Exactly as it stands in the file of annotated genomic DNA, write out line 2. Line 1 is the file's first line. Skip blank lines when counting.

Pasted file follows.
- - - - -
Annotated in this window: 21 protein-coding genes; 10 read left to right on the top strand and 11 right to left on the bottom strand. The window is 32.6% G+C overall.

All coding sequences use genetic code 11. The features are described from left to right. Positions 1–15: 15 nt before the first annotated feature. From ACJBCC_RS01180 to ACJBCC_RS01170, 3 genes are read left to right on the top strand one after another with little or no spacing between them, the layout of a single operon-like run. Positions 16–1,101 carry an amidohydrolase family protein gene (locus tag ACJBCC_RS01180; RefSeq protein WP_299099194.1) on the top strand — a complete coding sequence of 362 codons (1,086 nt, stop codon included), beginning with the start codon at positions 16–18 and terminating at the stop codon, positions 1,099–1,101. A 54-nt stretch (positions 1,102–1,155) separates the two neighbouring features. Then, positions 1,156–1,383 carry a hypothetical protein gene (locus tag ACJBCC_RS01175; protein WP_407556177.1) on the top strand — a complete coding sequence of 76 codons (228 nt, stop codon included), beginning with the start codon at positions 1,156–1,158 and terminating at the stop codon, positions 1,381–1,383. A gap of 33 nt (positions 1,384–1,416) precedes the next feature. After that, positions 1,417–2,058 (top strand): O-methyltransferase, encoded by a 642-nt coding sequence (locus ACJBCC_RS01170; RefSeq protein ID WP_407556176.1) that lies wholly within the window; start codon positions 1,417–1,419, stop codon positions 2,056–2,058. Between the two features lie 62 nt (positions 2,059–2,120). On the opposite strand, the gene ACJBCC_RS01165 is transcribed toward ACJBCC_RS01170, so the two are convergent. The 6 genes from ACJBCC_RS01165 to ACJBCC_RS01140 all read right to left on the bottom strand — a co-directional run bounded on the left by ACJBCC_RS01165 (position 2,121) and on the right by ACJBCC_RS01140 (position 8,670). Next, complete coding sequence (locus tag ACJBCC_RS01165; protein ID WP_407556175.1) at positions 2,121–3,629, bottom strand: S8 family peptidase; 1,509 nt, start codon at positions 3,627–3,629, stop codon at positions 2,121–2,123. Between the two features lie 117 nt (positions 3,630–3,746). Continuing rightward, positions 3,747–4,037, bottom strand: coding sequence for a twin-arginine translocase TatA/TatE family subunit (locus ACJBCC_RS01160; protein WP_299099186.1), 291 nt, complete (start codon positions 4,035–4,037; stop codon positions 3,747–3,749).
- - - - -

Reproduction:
All coding sequences use genetic code 11. The features are described from left to right. Positions 1–15: 15 nt before the first annotated feature. From ACJBCC_RS01180 to ACJBCC_RS01170, 3 genes are read left to right on the top strand one after another with little or no spacing between them, the layout of a single operon-like run. Positions 16–1,101 carry an amidohydrolase family protein gene (locus tag ACJBCC_RS01180; RefSeq protein WP_299099194.1) on the top strand — a complete coding sequence of 362 codons (1,086 nt, stop codon included), beginning with the start codon at positions 16–18 and terminating at the stop codon, positions 1,099–1,101. A 54-nt stretch (positions 1,102–1,155) separates the two neighbouring features. Then, positions 1,156–1,383 carry a hypothetical protein gene (locus tag ACJBCC_RS01175; protein WP_407556177.1) on the top strand — a complete coding sequence of 76 codons (228 nt, stop codon included), beginning with the start codon at positions 1,156–1,158 and terminating at the stop codon, positions 1,381–1,383. A gap of 33 nt (positions 1,384–1,416) precedes the next feature. After that, positions 1,417–2,058 (top strand): O-methyltransferase, encoded by a 642-nt coding sequence (locus ACJBCC_RS01170; RefSeq protein ID WP_407556176.1) that lies wholly within the window; start codon positions 1,417–1,419, stop codon positions 2,056–2,058. Between the two features lie 62 nt (positions 2,059–2,120). On the opposite strand, the gene ACJBCC_RS01165 is transcribed toward ACJBCC_RS01170, so the two are convergent. The 6 genes from ACJBCC_RS01165 to ACJBCC_RS01140 all read right to left on the bottom strand — a co-directional run bounded on the left by ACJBCC_RS01165 (position 2,121) and on the right by ACJBCC_RS01140 (position 8,670). Next, complete coding sequence (locus tag ACJBCC_RS01165; protein ID WP_407556175.1) at positions 2,121–3,629, bottom strand: S8 family peptidase; 1,509 nt, start codon at positions 3,627–3,629, stop codon at positions 2,121–2,123. Between the two features lie 117 nt (positions 3,630–3,746). Continuing rightward, positions 3,747–4,037, bottom strand: coding sequence for a twin-arginine translocase TatA/TatE family subunit (locus ACJBCC_RS01160; protein WP_299099186.1), 291 nt, complete (start codon positions 4,035–4,037; stop codon positions 3,747–3,749).